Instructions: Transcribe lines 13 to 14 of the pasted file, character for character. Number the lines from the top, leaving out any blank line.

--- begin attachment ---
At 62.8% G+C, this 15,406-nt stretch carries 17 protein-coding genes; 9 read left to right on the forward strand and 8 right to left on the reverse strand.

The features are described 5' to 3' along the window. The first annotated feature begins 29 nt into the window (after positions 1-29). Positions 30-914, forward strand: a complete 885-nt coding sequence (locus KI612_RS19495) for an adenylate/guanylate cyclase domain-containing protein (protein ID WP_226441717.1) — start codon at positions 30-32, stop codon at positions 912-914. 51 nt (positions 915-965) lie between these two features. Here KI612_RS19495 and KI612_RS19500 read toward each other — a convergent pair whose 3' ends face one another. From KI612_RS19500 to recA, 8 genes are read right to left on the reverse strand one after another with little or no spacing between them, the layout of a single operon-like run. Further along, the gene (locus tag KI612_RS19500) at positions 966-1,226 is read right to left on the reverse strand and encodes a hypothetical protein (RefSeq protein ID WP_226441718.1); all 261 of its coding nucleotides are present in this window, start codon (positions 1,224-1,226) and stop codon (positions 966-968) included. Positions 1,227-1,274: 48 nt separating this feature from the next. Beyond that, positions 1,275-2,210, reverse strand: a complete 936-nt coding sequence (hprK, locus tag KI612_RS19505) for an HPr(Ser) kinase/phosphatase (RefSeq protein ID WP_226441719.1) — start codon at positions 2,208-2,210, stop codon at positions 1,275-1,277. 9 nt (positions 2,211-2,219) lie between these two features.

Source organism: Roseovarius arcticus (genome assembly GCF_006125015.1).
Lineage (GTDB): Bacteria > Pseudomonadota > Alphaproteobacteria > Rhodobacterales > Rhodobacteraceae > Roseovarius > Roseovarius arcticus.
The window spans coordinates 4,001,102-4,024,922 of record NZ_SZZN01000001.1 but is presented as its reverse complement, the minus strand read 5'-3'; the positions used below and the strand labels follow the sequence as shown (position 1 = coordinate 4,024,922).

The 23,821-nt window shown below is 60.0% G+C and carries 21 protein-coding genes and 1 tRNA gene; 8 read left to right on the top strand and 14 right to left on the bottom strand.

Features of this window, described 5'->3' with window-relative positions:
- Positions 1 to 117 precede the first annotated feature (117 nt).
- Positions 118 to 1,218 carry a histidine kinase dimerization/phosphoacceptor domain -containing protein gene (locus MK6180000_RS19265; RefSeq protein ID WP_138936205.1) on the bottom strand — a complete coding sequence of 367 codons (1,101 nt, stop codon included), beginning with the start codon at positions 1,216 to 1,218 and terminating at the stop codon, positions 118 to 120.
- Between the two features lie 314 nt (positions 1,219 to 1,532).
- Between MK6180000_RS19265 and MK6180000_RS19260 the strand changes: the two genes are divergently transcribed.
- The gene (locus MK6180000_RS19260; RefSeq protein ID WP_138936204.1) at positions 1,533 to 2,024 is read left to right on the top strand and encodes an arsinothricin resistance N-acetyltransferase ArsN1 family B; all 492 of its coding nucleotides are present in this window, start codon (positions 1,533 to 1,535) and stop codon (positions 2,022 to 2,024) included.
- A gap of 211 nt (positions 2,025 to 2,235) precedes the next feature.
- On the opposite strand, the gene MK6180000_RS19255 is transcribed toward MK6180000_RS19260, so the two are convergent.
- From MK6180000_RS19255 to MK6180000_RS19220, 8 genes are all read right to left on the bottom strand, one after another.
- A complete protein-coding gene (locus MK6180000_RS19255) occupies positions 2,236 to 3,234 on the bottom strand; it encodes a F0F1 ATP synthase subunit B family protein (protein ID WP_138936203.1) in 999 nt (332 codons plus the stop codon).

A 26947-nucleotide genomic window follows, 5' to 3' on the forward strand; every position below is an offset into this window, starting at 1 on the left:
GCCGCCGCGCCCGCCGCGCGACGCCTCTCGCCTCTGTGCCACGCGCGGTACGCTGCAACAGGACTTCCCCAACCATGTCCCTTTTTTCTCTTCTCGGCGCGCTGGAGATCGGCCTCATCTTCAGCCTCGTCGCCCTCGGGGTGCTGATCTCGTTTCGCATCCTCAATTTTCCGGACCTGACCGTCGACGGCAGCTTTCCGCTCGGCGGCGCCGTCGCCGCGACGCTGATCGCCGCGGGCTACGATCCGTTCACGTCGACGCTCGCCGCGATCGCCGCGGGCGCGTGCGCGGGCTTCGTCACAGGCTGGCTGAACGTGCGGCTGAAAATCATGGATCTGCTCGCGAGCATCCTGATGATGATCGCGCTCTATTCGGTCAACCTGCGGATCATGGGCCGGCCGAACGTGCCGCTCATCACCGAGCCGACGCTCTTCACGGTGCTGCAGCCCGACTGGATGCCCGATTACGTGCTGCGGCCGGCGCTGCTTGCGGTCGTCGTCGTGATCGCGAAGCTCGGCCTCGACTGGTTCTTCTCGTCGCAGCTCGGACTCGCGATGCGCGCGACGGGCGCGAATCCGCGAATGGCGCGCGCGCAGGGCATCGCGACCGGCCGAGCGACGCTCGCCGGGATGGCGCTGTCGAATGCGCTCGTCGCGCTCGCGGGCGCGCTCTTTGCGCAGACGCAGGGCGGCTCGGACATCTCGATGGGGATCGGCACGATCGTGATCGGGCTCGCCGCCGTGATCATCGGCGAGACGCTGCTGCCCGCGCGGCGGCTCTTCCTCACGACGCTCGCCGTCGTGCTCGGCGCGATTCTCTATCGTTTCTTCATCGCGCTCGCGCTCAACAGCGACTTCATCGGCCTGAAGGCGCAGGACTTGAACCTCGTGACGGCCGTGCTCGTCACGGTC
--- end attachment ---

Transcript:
- A gap of 211 nt (positions 2,025 to 2,235) precedes the next feature.
- On the opposite strand, the gene MK6180000_RS19255 is transcribed toward MK6180000_RS19260, so the two are convergent.